Finally, consider the relationship among all three facets of a good life; they don’t stand alone. When you enhance one, you can strengthen another as a byproduct—a win-win that doesn’t take much effort. This teaches you how to optimally allocate your resources of time, energy, and money too.
Perhaps you could reflect on how your psychologically rich life to date—which you may not have consciously sought—can make sense and even benefit others. Or how wanting to live purposefully, in line with your values, or seeking personal growth will drive you to expand your world and seek richer experiences.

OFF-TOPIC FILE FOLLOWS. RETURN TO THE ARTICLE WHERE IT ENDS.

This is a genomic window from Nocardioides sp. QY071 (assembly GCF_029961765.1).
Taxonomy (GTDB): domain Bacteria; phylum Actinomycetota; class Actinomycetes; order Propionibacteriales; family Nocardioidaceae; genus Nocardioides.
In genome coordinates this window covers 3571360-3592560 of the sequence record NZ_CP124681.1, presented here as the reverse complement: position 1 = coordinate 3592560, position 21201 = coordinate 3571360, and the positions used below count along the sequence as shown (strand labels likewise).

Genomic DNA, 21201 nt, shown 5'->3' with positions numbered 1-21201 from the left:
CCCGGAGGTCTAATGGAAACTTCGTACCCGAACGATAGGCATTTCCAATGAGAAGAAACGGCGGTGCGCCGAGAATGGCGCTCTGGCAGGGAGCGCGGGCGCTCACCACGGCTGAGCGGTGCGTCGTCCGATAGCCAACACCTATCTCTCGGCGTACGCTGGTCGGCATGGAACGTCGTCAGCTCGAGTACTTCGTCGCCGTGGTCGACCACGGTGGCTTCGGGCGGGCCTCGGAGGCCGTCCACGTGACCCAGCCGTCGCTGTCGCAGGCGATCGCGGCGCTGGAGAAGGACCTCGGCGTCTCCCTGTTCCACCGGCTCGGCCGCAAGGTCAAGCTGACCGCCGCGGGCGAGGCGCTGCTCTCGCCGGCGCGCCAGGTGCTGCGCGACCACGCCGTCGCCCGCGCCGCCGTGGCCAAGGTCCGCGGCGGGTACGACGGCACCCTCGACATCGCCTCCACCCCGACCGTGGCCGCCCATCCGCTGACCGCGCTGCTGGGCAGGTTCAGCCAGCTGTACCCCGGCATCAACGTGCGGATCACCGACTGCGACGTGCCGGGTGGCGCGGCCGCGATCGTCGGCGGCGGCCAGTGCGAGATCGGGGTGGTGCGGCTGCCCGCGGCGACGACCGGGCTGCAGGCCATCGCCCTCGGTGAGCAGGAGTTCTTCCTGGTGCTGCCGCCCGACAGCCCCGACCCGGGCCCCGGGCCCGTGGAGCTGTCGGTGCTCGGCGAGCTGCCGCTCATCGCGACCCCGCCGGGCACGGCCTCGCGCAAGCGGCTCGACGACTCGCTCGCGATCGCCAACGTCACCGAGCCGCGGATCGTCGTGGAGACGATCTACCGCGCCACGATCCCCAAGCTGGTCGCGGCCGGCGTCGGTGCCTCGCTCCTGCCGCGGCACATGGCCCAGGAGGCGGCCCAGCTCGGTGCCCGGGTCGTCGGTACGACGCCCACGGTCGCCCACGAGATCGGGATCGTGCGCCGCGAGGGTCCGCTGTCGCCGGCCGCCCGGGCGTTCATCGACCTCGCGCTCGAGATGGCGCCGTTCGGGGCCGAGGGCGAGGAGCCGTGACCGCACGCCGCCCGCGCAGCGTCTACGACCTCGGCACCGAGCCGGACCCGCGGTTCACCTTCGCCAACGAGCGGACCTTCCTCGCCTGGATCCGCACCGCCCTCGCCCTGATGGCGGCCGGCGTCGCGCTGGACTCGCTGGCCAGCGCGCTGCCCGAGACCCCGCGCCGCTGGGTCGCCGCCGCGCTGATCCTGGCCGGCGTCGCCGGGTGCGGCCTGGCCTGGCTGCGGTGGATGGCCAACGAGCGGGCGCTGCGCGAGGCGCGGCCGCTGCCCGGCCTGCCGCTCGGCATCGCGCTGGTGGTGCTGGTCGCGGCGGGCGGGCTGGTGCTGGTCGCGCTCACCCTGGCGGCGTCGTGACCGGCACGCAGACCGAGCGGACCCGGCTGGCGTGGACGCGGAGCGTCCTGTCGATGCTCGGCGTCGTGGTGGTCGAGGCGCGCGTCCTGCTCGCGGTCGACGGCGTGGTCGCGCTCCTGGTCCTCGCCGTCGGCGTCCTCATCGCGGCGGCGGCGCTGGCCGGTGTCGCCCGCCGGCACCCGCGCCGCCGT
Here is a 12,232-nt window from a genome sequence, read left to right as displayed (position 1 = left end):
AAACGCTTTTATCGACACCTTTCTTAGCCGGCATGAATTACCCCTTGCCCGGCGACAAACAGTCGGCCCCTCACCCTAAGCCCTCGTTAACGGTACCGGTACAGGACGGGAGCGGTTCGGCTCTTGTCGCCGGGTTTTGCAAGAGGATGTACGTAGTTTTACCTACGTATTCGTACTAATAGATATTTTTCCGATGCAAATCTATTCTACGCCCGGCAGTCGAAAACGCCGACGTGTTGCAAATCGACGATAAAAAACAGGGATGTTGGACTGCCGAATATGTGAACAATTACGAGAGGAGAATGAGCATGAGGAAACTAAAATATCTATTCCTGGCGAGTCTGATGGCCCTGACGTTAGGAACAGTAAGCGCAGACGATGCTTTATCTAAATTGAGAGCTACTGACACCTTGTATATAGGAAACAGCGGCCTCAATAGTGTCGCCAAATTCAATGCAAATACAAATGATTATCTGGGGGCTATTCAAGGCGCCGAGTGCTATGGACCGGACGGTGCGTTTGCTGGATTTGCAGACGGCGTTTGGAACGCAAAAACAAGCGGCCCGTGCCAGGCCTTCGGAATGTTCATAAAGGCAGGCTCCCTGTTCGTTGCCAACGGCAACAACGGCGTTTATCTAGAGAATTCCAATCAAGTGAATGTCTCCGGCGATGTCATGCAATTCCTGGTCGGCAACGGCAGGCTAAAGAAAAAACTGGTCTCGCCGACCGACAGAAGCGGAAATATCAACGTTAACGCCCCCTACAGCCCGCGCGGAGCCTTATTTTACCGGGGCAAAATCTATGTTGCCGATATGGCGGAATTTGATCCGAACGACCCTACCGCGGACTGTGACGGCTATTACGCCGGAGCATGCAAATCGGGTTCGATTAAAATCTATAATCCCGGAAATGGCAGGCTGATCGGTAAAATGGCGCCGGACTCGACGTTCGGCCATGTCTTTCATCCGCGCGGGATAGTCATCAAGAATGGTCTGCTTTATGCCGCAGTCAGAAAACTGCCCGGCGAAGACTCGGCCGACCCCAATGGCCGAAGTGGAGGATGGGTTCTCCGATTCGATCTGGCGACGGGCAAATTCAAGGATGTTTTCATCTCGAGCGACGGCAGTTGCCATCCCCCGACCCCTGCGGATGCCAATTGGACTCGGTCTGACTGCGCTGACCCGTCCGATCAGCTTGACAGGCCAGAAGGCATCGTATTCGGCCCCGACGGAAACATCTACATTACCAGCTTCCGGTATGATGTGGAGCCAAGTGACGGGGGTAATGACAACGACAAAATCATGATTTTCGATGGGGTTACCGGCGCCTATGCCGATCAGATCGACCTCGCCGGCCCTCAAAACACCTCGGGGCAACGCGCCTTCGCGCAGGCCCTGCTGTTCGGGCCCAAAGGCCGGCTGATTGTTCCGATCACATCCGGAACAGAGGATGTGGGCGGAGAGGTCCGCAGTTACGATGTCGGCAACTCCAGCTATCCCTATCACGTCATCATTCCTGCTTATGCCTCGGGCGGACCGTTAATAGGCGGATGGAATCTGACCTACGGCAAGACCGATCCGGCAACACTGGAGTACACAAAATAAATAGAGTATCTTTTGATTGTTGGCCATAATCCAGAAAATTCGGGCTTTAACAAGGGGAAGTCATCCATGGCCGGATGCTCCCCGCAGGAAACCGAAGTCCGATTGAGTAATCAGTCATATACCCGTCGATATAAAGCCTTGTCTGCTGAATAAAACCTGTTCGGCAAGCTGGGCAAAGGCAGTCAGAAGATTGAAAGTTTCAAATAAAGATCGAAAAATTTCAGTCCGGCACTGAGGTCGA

Otherwise, it could be as simple as how having stability is the foundation for pursuing growth or psychological richness. As in the case of Maslow’s hierarchy of needs, when our foundational physiological and safety needs are fulfilled, then only is it easier for us to pursue higher-order needs.
And if you find yourself judging your priorities for what makes a good life, know that it’s neither unspiritual nor shallow to want any of those three. Especially in the case of happiness, where admitting that one wants to be happy has a bad rep. It is good to want to be happy– joy and stability are inspiring, and that’s the kind of things I’d love to see spreading around.
In psychologist Scott Barry Kaufman’s words, “Happy people tend to have a harmonious integration of meaning (‘What I do matters to society’), pleasure (‘I love to do things that excite my senses’), and engagement (‘I am always very absorbed in what I do’) in their lives.”
Here’s to being happy, purposeful, and psychologically rich, in whatever combination you choose for yourself.